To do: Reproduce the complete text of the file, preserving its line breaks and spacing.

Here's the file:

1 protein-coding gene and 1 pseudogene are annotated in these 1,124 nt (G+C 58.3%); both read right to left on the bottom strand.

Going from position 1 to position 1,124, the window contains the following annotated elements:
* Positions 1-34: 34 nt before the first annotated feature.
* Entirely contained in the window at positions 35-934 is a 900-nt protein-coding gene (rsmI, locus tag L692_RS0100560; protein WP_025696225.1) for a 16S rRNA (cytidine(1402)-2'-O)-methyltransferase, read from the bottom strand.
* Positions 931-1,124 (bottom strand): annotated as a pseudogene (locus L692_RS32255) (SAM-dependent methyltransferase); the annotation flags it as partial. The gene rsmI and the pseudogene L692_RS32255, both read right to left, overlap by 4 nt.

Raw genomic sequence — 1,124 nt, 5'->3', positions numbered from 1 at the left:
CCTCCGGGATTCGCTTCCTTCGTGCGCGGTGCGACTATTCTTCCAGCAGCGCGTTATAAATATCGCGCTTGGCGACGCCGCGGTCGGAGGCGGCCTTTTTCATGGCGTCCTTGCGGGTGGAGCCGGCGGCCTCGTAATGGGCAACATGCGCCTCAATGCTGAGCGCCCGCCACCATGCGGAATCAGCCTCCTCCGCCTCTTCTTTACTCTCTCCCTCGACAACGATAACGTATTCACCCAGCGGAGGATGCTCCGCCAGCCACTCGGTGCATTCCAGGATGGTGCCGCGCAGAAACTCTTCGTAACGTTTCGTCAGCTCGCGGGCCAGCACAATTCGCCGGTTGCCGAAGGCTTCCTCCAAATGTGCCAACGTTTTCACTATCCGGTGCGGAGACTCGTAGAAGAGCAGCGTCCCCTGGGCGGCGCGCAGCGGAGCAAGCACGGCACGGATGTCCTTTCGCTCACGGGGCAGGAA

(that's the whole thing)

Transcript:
1 protein-coding gene and 1 pseudogene are annotated in these 1,124 nt (G+C 58.3%); both read right to left on the bottom strand.

Going from position 1 to position 1,124, the window contains the following annotated elements:
* Positions 1-34: 34 nt before the first annotated feature.
* Entirely contained in the window at positions 35-934 is a 900-nt protein-coding gene (rsmI, locus tag L692_RS0100560; protein WP_025696225.1) for a 16S rRNA (cytidine(1402)-2'-O)-methyltransferase, read from the bottom strand.
* Positions 931-1,124 (bottom strand): annotated as a pseudogene (locus L692_RS32255) (SAM-dependent methyltransferase); the annotation flags it as partial. The gene rsmI and the pseudogene L692_RS32255, both read right to left, overlap by 4 nt.

Raw genomic sequence — 1,124 nt, 5'->3', positions numbered from 1 at the left:
CCTCCGGGATTCGCTTCCTTCGTGCGCGGTGCGACTATTCTTCCAGCAGCGCGTTATAAATATCGCGCTTGGCGACGCCGCGGTCGGAGGCGGCCTTTTTCATGGCGTCCTTGCGGGTGGAGCCGGCGGCCTCGTAATGGGCAACATGCGCCTCAATGCTGAGCGCCCGCCACCATGCGGAATCAGCCTCCTCCGCCTCTTCTTTACTCTCTCCCTCGACAACGATAACGTATTCACCCAGCGGAGGATGCTCCGCCAGCCACTCGGTGCATTCCAGGATGGTGCCGCGCAGAAACTCTTCGTAACGTTTCGTCAGCTCGCGGGCCAGCACAATTCGCCGGTTGCCGAAGGCTTCCTCCAAATGTGCCAACGTTTTCACTATCCGGTGCGGAGACTCGTAGAAGAGCAGCGTCCCCTGGGCGGCGCGCAGCGGAGCAAGCACGGCACGGATGTCCTTTCGCTCACGGGGCAGGAA